It’s worth examining that statement a little closer, however. Unless your business is involved exclusively in the production of some highly specific, proprietary product, some sort of flux capacitor discombobulators, chances are some knowledge exists about your business in the public domain. No business exists in a vacuum, and GPT-3 can infer surprisingly results about questions users may have about your business.

My take - the truth lies somewhere in between the head-in-the-sand approach, and the all-in on GPT-3 approach.

I queried ChatGPT with the queries of some of our most popular customers, and the results were nothing short of impressive.

Some examples:

Q: Why might I consider Acme health insurance? 
A: Acme health insurance is a great option for those looking for comprehensive coverage. It offers a wide range of benefits, including coverage for doctor visits, hospital stays, prescription drugs, and more. Additionally, Acme offers competitive rates and flexible payment options, making it an attractive option for those looking for quality coverage at an affordable price.
Q: Why was my mortgage transferred to Acme?
Your mortgage may have been transferred to Acme because it is a mortgage loan servicing company. This means that they handle the day-to-day management of mortgage loans, such as collecting payments from borrowers and communicating with them about their loans.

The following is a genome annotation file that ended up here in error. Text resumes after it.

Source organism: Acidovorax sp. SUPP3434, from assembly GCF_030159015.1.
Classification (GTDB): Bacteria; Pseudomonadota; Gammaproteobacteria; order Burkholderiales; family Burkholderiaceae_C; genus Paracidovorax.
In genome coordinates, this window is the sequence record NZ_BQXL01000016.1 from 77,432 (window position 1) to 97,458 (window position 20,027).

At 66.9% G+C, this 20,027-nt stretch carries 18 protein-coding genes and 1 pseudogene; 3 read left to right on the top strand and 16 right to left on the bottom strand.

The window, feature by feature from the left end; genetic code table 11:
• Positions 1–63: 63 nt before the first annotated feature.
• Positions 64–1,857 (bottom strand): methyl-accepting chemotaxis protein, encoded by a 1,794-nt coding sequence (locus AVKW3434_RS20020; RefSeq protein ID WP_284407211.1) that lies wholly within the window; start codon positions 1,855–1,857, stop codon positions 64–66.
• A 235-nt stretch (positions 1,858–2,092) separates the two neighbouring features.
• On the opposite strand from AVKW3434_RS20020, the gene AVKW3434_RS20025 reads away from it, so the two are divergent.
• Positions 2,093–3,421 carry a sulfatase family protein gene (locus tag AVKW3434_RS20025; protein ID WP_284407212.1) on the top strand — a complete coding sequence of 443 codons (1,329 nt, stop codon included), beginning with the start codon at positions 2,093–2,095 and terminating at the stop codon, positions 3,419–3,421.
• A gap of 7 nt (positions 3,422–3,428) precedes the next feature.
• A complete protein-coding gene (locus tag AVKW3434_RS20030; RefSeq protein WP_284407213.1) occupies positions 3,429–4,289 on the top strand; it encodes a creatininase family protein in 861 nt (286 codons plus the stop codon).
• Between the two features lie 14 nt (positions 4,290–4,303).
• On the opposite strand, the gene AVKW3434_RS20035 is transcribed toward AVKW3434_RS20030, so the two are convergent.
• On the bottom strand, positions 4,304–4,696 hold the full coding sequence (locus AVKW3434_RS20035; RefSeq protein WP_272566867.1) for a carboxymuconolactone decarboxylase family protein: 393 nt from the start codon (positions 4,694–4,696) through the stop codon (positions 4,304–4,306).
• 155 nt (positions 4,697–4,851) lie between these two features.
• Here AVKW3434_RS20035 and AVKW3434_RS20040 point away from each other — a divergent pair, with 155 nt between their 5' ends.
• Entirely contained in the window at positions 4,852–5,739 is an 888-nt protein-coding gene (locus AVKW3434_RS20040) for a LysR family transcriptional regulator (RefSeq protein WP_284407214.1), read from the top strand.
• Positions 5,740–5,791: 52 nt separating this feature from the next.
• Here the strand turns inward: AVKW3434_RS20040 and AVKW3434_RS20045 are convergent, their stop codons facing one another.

Clearly, valuable uses for GPT-3 exist today for many businesses. In the short term, for most enterprises I think the best use cases will utilize some element of supervised learning - that is, a human in the loop reviewing any generated content, even if only briefly.

Despite my best efforts, I couldn’t cause either GPT-3 or ChatGPT to generate any controversial statements about businesses which surfaced any racial bias or sexism built into the training data of the model.
Nonetheless, you do run the risk of a questionable response appearing on a widget embedded in your website.

A frequently touted use-case for GPT-3, and any future releases of LLMs is for real time fallback responses - cases in which your existing bot is unable to answer a user’s query definitively. Whether this is a good fit for your company depends on how risk-tolerant you are as a business.

We have had very good results with using free text search technology on a closed-domain corpus of documents, delivering a paragraph of information found elsewhere in a document, where a custom crafted response (intent) may not exist for a user’s query. Replacing this style of model with a LLM brings some risk. You will no longer be able to review the full list of potential responses the model can generate.

If your legal team reviews all bot content for approval, this probably won’t be a good fit.

When developing a new bot, or even a new intent for an existing bot to handle, ChatGPT has proven very useful in generating training phrases or utterances. It can phrase questions very creatively when given a topic.